2. Observe a Petri dish containing water and a crystal of potassium permanganate. Note the time when the instructor starts this and measure the diameter (in mm) of the color movement from the crystal. Record this information on your Data Collection Sheet.

  3. Observe a Petri dish containing water and a crystal of methylene blue. Note the time when the instructor starts this and measure the diameter (in mm) of the color movement from the crystal. Record this information on your Data Collection Sheet.

Do this as a lab group

  1. Open the provided fragrance and hold it 15 cm from the nose. (measure this with the small plastic ruler). Record how long it take before the the odor is detected. Record this information on your Data Collection Sheet.

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Lab Activity #4 - Osmosis and Diffusion of Solutions

Materials:

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Plastic cup

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Stirring rod

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Dialysis tubing (15 cm length)

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Dental floss

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Iodine stain

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Sugar / Starch Solution

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Benedict's Solution

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Water bath

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Test tube (10 mm x 75 mm)

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Balance

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Spreadsheet for data

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Image of dialysis setup


Procedures:

  1. Using dental floss, tie off one end of your dialysis tubing using a surgeon's knot.

  2. Fill the dialysis tubing with the sugar / starch solution as directed by your instructor. Note its color!

  3. Tie off the open end of the dialysis tubing (use a surgeon's knot)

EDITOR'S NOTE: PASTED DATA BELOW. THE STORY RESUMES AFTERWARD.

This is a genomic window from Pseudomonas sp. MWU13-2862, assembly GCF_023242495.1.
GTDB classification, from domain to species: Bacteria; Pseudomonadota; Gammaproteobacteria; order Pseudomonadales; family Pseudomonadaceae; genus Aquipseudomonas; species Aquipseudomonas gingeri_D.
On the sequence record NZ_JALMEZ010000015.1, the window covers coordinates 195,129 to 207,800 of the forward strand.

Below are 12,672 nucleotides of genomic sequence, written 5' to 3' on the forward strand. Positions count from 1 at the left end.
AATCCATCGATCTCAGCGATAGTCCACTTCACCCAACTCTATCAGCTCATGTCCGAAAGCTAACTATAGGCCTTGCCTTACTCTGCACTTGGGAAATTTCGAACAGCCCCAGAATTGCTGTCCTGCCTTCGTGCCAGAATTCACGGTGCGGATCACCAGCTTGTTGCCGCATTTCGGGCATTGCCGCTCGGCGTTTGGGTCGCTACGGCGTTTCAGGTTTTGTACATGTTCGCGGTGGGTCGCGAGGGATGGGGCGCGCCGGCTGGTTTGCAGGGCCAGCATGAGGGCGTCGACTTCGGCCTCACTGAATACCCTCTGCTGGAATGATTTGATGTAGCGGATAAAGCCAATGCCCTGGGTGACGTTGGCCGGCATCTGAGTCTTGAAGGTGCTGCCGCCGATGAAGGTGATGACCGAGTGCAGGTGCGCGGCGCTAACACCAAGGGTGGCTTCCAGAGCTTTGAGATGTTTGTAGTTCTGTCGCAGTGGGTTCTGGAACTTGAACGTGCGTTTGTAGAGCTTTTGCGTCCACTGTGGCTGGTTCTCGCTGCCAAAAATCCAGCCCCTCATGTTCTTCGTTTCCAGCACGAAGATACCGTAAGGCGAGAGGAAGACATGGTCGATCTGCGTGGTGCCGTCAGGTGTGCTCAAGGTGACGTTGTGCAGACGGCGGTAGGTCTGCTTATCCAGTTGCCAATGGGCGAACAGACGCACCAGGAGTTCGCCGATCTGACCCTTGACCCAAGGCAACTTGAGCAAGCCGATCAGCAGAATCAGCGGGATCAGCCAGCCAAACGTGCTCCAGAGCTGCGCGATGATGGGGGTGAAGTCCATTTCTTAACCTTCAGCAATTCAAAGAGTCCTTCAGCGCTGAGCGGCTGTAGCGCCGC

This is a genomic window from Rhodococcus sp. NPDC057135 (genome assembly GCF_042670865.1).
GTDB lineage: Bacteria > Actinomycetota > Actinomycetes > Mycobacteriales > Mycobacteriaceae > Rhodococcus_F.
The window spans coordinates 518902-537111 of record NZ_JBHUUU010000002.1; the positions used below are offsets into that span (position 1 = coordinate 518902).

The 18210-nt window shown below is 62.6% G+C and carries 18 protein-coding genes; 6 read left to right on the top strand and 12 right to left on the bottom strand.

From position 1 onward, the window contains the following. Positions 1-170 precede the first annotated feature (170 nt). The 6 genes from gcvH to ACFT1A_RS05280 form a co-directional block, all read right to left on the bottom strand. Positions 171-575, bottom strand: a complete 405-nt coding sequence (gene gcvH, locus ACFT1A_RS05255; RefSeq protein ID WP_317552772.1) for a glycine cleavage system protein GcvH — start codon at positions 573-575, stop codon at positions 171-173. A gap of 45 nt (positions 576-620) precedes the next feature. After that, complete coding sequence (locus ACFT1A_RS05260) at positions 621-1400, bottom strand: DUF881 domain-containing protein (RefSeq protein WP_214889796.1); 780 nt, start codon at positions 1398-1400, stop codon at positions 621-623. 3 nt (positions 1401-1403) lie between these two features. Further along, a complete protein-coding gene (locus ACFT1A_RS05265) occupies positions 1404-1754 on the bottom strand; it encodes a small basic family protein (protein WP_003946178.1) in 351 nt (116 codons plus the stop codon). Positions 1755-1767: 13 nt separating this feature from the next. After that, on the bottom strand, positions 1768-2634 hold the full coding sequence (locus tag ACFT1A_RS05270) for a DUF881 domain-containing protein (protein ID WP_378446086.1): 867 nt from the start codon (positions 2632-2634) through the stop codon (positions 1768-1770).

4. Bring both ends of the dialysis tubing together and tie them so it forms a loop.

  5. Rinse and blot dry the dialysis tubing. Make sure you rinse the tied ends to remove any sugar / starch solution that may have spilled.

  6. Mass the dialysis tubing and contents on the electronic balance. Record the mass on your Data Collection Sheet.

  7. Fill the plastic cup 2/3 full with distilled water. Add several drops of iodine stain and stir with the stirring rod.

  8. Slip the stirring rod through the loop formed by the dialysis tubing and suspend it in the plastic cup, with the stirring rod resting across the rim of the cup.

  9. Add more distilled water to the cup if the dialysis tubing and contents are not 95% immersed in the distilled water / iodine solution.

  10. Click here to for visual image of the setup for 8 and 9.

  11. Allow the dialysis bag to set for 15 minutes and measure its mass. Do this every 15 minutes, over the course of one hour (60 minutes). Make sure you rinse the dialysis bag and blot it dry before massing it. Record the mass in your Data Collection Sheet. You will have five readings.

  12. At the end of 60 minutes, remove the dialysis tubing from the cup and observe the contents. DO NOT POUR OUT the contents of the plastic cup. Answer the questions on your Data Collection Sheet which refer to this procedure.

  13. Take a sample of the contents of the plastic cup (note its color), add Benedict's solution and place it in a water bath for several minutes. Note any changes to the color of the sample. Answer the questions on your Data Collection Sheet which refer to this procedure.

  14. Graph the data collected, and attach the graph with spreadsheet to your Data Collection Sheet.

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Post-lab Activity and Data Analysis

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Results and Analysis:

Please examine the following pictures and view the following movie. You will use them to answer post-lab questions 12 and 13.

Pictures:                                                           

 

            Picture #1                                            Picture #2

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Movie:

Note: Uses available media player for your computer. Files are in .mpg format.

Click on the above picture to play the movie

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Results and Analysis: (Continued)

  1. Clean up your lab area and return all materials to their proper location.

  2. Fill in all of the data requested in the Data Collection Sheet.

  3. Answer the Post-Lab Questions

  4. Turn in all requested materials (Data Collection Sheet with Graph, Post-Lab Questions)

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Post-Lab Questions (html version)          Post-Lab Questions (Word version)